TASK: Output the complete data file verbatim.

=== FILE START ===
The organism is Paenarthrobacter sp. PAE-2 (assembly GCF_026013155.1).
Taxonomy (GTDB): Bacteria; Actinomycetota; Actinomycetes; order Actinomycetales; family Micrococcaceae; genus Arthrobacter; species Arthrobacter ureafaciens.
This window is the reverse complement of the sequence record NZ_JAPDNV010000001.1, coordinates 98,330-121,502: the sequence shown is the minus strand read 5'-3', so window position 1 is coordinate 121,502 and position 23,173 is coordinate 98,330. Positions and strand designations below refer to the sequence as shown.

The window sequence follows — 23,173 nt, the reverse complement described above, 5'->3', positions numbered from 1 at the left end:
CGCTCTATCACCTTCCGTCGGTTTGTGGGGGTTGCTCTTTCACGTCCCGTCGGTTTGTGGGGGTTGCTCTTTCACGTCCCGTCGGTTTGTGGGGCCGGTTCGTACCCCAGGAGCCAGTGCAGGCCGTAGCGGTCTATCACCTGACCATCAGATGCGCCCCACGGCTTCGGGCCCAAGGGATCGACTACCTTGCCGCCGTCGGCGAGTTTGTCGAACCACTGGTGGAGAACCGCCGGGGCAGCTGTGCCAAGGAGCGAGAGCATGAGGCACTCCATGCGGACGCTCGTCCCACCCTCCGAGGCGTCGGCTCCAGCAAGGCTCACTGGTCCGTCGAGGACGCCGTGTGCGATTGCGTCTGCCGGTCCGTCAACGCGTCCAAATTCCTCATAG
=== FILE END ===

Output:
The organism is Paenarthrobacter sp. PAE-2 (assembly GCF_026013155.1).
Taxonomy (GTDB): Bacteria; Actinomycetota; Actinomycetes; order Actinomycetales; family Micrococcaceae; genus Arthrobacter; species Arthrobacter ureafaciens.
This window is the reverse complement of the sequence record NZ_JAPDNV010000001.1, coordinates 98,330-121,502: the sequence shown is the minus strand read 5'-3', so window position 1 is coordinate 121,502 and position 23,173 is coordinate 98,330. Positions and strand designations below refer to the sequence as shown.

The window sequence follows — 23,173 nt, the reverse complement described above, 5'->3', positions numbered from 1 at the left end:
CGCTCTATCACCTTCCGTCGGTTTGTGGGGGTTGCTCTTTCACGTCCCGTCGGTTTGTGGGGGTTGCTCTTTCACGTCCCGTCGGTTTGTGGGGCCGGTTCGTACCCCAGGAGCCAGTGCAGGCCGTAGCGGTCTATCACCTGACCATCAGATGCGCCCCACGGCTTCGGGCCCAAGGGATCGACTACCTTGCCGCCGTCGGCGAGTTTGTCGAACCACTGGTGGAGAACCGCCGGGGCAGCTGTGCCAAGGAGCGAGAGCATGAGGCACTCCATGCGGACGCTCGTCCCACCCTCCGAGGCGTCGGCTCCAGCAAGGCTCACTGGTCCGTCGAGGACGCCGTGTGCGATTGCGTCTGCCGGTCCGTCAACGCGTCCAAATTCCTCATAG